Macron Is Positioning France to Be Europe’s Indispensable Power

Macron Is Positioning France to Be Europe’s Indispensable Power
French President Emmanuel Macron speaks to French soldiers at the Mihail Kogalniceanu Air Base, near the city of Constanta, Romania, June 14, 2022 (pool photo by Yoan Valat via AP Images).

During every period of turmoil that has transformed the European Union, moments of opportunity can emerge for ambitious leaders hoping to shape Europe’s future. As Europeans come to terms with the long-term consequences of Russia’s all-out invasion of Ukraine and growing isolationist sentiment in the U.S., the belated scramble to rebuild Europe’s defense capacity has understandably overshadowed discussions about the EU’s wider strategic ambitions. Yet the great power potential of a more militarily self-reliant EU has begun to affect internal policies and debates in Brussels that will influence European politics over the coming decades.

Though support for Ukraine’s war of survival already had already coalesced in the weeks after the initial Russian assault in February 2022, continued hope for a military or diplomatic breakthrough that could avoid further escalation slowed EU initiatives to encourage European military self-reliance. Only after Ukraine’s counteroffensive in the summer of 2023 fizzled out did Europe begin to surge the defense industrial production needed to sustain Ukraine’s army and rebuild the military capacity of EU states.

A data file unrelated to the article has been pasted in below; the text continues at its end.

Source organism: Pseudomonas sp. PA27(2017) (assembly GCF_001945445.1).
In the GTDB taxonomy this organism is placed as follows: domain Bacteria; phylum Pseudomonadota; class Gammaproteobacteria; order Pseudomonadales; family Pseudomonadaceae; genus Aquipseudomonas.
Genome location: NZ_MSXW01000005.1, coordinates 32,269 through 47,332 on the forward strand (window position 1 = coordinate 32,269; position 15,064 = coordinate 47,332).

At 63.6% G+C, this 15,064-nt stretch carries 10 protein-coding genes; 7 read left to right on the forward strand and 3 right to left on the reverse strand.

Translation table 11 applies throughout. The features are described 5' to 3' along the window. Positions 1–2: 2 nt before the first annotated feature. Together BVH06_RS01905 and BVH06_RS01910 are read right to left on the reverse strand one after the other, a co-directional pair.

This shattering of hopes for a quick end to conflict with Russia unfolded at the same time as confidence in the reliability of the U.S. as an ally began to wane. The speed with which the administration of President Joe Biden threw its full support behind Ukraine’s war effort in February 2022 fueled hopes that the isolationist posturing of his predecessor, former President Donald Trump, would remain a fleeting episode. Now, however, Trump is certain to become the Republican presidential nominee later this year, and U.S. aid for Ukraine has been blocked for months by his loyalist Republican legislators in Congress. As a result, the dawning realization that Europeans can no longer depend on Washington’s help has led to more concerted emphasis on strategic self-reliance even in EU states that have traditionally been deeply pro-Washington.

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